There’s something wrong with how we’re thinking about the problems of content moderation and biased AI.
We’re telling ourselves a pleasant childhood fantasy—that we humans are fine, it’s the tools that are the problem! It’s this darn AI that’s biased. It’s the social media that’s hateful.
Nope, that’s too easy. Too childish. Do they magnify negativity? Absolutely. Do they exacerbate innate weaknesses? Sure.
But all these tools have really done is revealed what was already there. They’ve shown a black light on the serial killer porn shops that are the human psyche.
An anti-woman group that would have been 19 angry men in some two-horse town in 1985 becomes a Facebook group with 40,000 people that start harassing women online
A Black family is denied a home loan because the AI looks at the applicant’s face and determines they are high risk
A child predator taps into a massive social network that shares how to target kids without getting caught
This isn’t a tech problem. This is tech revealing a human problem.
The anti-woman group would spread his filth to the United Federation of Planets if he could. The AI said the man was a bad loan because of 150 years of mistreatment of his people. And the only way to stop bad people from congregating is to stop people from congregating.
All this tech has done is evolve to such a high level of efficiency that it’s showing us exactly who we are. The better it gets, the better a mirror it becomes.
In short, the problem isn’t that we have good mirrors, the problem is that we’re ugly.
So when we start talking about fixing biased AI, and fixing social networks, we need to understand exactly what we mean.
Do we hate these mirrors we’ve built, or do we hate what we see when we look in them? We shouldn’t confuse the two.
It could be that an AI will give someone named Daniel Silverman a loan, with very little additional information—based on its training data—and this might actually be predictive of him paying it back.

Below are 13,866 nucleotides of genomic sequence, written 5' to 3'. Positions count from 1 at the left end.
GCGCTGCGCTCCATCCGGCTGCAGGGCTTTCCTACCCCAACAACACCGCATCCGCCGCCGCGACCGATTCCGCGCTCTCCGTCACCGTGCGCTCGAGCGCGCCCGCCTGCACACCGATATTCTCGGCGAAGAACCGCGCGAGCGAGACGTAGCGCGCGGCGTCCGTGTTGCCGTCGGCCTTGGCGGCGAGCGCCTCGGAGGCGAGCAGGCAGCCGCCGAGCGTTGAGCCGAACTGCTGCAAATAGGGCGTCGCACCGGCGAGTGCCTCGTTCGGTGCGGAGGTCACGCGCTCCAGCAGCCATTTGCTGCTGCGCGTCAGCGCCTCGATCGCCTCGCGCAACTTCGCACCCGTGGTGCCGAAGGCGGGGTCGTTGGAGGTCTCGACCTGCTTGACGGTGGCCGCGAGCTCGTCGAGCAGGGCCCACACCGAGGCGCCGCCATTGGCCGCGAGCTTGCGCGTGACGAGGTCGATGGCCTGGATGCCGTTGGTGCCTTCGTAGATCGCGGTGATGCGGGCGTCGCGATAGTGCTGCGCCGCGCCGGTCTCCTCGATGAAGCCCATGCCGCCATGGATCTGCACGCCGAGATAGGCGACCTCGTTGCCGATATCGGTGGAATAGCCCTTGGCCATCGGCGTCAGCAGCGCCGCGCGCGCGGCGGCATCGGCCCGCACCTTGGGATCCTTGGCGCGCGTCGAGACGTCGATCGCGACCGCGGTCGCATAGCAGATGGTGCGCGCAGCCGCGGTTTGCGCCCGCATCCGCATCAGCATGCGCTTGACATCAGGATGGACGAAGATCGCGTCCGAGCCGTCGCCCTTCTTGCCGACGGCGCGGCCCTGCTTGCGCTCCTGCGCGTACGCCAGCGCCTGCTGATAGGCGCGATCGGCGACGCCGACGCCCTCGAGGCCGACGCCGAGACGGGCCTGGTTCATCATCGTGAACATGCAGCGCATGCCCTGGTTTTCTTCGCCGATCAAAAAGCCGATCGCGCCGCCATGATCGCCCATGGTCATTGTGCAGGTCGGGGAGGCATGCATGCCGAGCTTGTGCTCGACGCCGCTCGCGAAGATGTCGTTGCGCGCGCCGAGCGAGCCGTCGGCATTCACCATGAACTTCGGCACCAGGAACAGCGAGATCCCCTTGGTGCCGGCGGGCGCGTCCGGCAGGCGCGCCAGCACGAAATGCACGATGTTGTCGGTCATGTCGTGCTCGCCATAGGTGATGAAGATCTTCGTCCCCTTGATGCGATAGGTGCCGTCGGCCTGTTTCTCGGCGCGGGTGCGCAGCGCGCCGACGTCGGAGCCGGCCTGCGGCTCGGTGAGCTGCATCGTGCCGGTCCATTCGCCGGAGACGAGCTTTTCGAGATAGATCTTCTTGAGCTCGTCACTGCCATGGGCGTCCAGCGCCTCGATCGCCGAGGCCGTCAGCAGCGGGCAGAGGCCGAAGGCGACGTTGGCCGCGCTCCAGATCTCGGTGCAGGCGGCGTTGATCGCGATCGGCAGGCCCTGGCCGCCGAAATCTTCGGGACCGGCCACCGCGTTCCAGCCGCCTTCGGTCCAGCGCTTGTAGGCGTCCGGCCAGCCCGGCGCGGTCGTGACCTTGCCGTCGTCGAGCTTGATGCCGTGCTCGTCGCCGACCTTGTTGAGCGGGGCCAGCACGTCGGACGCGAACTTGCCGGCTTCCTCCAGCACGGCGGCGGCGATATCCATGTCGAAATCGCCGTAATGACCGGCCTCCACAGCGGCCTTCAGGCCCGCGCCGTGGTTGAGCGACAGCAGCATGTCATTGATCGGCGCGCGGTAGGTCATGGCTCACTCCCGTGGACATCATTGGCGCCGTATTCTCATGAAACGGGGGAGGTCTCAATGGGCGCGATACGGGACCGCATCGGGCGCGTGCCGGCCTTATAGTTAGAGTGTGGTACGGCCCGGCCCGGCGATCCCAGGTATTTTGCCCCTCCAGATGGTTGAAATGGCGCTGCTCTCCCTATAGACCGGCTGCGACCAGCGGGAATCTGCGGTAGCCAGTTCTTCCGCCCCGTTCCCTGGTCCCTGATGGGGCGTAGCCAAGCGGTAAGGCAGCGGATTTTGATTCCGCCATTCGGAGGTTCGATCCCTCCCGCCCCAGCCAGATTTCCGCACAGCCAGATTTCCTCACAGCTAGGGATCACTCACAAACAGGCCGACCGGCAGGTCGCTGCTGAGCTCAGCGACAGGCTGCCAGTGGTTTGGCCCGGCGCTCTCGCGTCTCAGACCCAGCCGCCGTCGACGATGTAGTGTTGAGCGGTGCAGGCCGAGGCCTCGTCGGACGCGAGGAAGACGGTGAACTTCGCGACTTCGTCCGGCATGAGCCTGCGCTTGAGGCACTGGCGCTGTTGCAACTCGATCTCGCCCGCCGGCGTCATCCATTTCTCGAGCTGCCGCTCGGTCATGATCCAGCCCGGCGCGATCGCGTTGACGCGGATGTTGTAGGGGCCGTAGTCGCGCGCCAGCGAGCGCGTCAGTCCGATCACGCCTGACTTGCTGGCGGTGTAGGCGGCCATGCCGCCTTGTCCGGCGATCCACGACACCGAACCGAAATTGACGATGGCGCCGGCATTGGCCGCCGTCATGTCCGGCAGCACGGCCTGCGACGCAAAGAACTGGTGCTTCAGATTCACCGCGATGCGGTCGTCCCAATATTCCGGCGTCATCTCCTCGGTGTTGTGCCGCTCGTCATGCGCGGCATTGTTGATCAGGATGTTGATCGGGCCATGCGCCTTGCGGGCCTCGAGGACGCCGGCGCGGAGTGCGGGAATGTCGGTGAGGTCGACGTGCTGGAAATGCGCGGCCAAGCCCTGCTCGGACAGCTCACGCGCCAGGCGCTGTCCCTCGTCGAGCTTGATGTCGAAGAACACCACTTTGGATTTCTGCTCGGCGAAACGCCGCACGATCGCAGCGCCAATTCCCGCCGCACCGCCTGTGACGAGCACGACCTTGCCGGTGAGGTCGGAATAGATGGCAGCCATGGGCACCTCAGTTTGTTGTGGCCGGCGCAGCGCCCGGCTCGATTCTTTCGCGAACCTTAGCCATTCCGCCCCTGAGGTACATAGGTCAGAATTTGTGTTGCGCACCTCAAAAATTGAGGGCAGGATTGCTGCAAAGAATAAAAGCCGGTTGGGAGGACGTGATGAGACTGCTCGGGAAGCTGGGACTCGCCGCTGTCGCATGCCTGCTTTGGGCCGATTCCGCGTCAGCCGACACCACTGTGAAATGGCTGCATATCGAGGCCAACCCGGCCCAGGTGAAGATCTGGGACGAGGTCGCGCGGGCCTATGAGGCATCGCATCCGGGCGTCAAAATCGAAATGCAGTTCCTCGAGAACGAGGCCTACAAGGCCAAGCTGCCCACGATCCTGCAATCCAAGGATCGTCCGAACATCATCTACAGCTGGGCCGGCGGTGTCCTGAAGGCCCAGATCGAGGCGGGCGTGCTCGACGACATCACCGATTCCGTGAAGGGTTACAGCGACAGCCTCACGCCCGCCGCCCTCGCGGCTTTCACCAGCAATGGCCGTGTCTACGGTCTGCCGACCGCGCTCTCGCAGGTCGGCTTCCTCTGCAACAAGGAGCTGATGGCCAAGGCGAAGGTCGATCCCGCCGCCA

Is that racist? I think so—it depends on how you define it. But is the AI biased? I’m not so sure. There’s a difference between AI being biased and an AI telling us something we wish were not true.
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If an AI accurately predicts the loan repayment rates for a rich Asian man vs. a poor white man, taking into account a ton of other factors like parental income, level of education, work history, etc., and the algorithm says the Asian guy has a 97% chance of paying the loan back, and the white guy from West Virginia has a 27% chance of repayment, is that racist?
I mean, it’s racist in the sense that it favored one race vs. another in this case. And it probably would many more times. But if the algorithm is good at what it does, and uses lots of data, it’s getting those good results by closely matching reality in its predictions.
It’s the reality that’s the problem, not the algorithm’s ability to describe that reality.
Again, mirror vs. face.
And it’s the same for hate on social media, or in instant messages, or in peoples’ brains. Those mediums simply represent various levels of hiding what’s already there.
The hatred exists in people’s brains. It’s existed in private conversation for thousands of years. And it is now being revealed and magnified like never before due to technology.
I know there’s an analog to weaponry here. So am I arguing that, “Guns aren’t the problem, people are the problem!”? Yes and no.
I support both gun ownership and gun control. And again, I break that into two separate problems, fixing broken humans and broken societies, and limiting the damage that those things do when they go bad.
It’s the same with AI and social media. The core of the problem is the societies we’ve built, but we should also be willing to take steps to limit damage. And if that means controlling the power of the weaponry (AI and Social Media), then so be it.
But we must not confuse the mirror and the face, the weapon and the sickness, the hatred and the microphone.
I am well aware that not all so-called biased AI is actually accurately representing reality in a way that’s uncomfortable. There are countless implementations that take sloppy, negligent shortcuts that produce horribly racist results, often to the pleasure of the operator because it reinforces their inherent racism using “the wisdom of computers”. It’s super gross.